SAP Makes a Bigger Line-of-Business BetBy Michael Vizard | Print
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SAP will emphasize prefabricated offerings aimed at specific business processes in a move to deliver technology relevant for both IT and line-of-business execs.
With line-of-business executives exercising more influence over the acquisition of applications than ever, there is a clear need to alter the way many vendors take their products to market. With a heavy focus on the way IT professionals think about applications, many app vendors and their solution provider partners are finding it challenging to market their offerings in a way the average line-of-business executive can comprehend.
To address that issue Bill McDermott, who will become the sole CEO of SAP in 2014, said that in the months ahead, SAP will put more emphasis on prefabricated offerings aimed at specific business processes.
"We need to be able to deliver solutions that are relevant to both IT and the line-of-business executive," McDermott said. "We're going to begin looking across the 25 industries we serve to come up with ready-to-run prefabricated business solutions."
Case in point, said McDermott, would be a turnkey solution for talent management from SAP that included the tools needed to also manage payroll.
While McDermott doesn't see the need to restructure the way SAP goes to market to enable that to occur, he does see the cloud as a way to accelerate bringing those solutions to market. For example, SAP recently announced a deal with China Telecom under which the latter will build a public cloud through which SAP will offer its software as a service. In North America, SAP is pursuing similar alternative routes to market.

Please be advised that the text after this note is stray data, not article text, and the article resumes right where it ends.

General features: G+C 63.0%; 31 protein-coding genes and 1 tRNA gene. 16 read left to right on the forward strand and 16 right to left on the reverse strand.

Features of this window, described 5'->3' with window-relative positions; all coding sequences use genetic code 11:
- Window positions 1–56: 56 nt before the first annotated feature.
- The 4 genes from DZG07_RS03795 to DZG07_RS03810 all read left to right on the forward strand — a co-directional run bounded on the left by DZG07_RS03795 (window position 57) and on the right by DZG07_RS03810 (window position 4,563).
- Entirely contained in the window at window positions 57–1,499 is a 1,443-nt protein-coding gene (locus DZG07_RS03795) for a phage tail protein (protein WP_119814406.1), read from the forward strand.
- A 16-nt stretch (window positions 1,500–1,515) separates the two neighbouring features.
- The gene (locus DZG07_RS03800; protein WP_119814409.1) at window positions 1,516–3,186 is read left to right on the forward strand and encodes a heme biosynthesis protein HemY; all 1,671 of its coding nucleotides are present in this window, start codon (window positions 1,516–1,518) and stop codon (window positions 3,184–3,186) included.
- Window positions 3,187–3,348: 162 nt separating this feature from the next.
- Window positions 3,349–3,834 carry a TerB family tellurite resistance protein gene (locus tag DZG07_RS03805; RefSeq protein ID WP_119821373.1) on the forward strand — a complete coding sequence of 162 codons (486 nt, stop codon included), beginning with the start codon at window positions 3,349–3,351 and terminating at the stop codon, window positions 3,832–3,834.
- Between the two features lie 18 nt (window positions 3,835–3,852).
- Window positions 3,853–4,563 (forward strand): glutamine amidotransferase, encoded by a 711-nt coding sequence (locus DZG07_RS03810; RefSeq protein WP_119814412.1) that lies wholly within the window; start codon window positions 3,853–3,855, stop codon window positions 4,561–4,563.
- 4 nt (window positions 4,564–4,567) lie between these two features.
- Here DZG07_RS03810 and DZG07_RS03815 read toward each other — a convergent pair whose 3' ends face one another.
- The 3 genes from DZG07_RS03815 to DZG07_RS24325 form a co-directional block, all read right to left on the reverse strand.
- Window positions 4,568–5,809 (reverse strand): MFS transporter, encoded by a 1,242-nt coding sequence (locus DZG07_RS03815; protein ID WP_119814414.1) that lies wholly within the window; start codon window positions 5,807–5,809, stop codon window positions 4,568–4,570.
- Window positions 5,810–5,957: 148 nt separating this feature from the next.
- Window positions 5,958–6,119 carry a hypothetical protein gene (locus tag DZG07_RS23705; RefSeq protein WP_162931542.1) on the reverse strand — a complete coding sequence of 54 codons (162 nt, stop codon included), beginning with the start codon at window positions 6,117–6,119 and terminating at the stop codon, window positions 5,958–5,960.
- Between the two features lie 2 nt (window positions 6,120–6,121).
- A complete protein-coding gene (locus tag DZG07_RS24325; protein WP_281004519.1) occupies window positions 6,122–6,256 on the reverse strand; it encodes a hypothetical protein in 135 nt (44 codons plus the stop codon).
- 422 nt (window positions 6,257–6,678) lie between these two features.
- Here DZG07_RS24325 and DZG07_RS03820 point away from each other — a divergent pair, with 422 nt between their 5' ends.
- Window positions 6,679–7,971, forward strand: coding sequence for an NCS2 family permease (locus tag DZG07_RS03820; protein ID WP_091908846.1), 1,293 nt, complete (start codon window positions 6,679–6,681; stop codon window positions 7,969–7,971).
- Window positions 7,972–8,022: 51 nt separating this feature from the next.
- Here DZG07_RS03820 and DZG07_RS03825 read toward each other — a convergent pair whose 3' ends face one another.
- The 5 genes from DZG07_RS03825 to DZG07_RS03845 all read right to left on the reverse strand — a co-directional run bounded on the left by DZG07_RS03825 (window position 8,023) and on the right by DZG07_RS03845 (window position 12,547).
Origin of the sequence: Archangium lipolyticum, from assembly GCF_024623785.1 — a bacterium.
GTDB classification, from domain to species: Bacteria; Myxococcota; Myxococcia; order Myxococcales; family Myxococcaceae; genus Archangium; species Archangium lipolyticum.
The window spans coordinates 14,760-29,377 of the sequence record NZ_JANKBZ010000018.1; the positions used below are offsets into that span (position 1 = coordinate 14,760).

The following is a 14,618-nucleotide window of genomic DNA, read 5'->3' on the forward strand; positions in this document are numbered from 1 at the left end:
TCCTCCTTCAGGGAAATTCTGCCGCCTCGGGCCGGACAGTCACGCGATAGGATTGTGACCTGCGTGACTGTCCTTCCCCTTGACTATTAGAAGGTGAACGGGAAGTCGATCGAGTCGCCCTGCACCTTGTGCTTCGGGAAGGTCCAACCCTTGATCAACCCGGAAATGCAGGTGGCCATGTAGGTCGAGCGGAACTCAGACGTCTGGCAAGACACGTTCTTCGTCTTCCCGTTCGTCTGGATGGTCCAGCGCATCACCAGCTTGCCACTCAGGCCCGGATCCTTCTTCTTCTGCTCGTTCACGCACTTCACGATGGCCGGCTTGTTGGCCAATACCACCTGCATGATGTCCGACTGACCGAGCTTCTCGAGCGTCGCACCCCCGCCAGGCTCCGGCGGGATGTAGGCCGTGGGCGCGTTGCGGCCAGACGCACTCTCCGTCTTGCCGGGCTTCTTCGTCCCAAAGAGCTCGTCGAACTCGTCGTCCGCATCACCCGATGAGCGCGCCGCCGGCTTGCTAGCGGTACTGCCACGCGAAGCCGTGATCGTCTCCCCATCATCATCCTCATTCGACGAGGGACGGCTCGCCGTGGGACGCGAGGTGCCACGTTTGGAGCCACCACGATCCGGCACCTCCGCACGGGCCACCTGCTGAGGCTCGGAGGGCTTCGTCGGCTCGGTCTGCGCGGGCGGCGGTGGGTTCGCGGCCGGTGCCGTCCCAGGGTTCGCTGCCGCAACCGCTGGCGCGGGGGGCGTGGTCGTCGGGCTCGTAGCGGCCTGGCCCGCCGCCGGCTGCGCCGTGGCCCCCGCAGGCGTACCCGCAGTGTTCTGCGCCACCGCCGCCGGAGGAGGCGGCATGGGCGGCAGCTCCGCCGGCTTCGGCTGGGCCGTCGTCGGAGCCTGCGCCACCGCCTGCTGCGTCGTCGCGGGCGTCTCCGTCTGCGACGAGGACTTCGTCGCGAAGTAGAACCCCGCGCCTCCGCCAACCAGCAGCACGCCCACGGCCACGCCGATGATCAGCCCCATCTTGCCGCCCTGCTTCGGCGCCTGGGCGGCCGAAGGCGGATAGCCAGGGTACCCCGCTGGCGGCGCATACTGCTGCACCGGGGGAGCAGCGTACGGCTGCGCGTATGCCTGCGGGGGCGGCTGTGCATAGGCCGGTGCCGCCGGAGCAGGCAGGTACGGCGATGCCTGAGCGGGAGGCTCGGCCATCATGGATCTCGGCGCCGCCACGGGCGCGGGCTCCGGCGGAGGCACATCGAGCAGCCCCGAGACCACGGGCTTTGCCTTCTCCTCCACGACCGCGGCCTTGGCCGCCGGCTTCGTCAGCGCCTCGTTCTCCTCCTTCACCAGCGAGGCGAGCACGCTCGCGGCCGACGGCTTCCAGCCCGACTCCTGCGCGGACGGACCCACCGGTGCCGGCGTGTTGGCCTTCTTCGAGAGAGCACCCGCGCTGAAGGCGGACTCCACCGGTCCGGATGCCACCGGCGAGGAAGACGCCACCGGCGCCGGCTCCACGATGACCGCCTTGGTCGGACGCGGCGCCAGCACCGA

SAP's greater emphasis on business processes comes at a time when the line is blurring between applications and underlying software infrastructure. In the case of the SAP HANA in-memory computing platform, the line between what constitutes an application and a database is getting increasingly difficult to distinguish. In addition, the SAP HANA platform eliminates the historic divide between transaction processing applications and traditional data warehouses.
"A lot of customers sense that now is a time for database change," McDermott said. "HANA is the most disruptive database standard. It's our intention to unleash its will on the marketplace."
Of the 450 implementations of SAP enterprise software on HANA that have been sold thus far, 40 percent of those deals involved non-SAP accounts, McDermott said.
Vishal Sikka, a member of the SAP executive board that also oversees technology and innovation for SAP, said HANA presents the company with an opportunity to extend its reach into many new application areas, some of which will be driven by SAP while others will be enabled by the more than 1,000 startup companies that are building new applications on top of HANA.
"Most of these companies can only afford to bet on one platform," said Sikka. "That shows how much venture capitalists believe in the potential of HANA."
That level of disruption, however, can cut both ways across the channel. Many solution providers have dedicated application and database practices that if SAP has its way are going to converge in the months and years ahead. At the same time, the rise of RESTful application programming interfaces (APIs) is starting to make it difficult to determine where one application picks up and another ends.
The end result is likely to be a new era in the channel that will see the rise of a new generation of digital-savvy business process experts that will drive the next evolution of software innovation across the enterprise.
Michael Vizard has been covering IT issues in the enterprise for 25 years as an editor and columnist for publications such as InfoWorld, eWEEK, Baseline, CRN, ComputerWorld and Digital Review.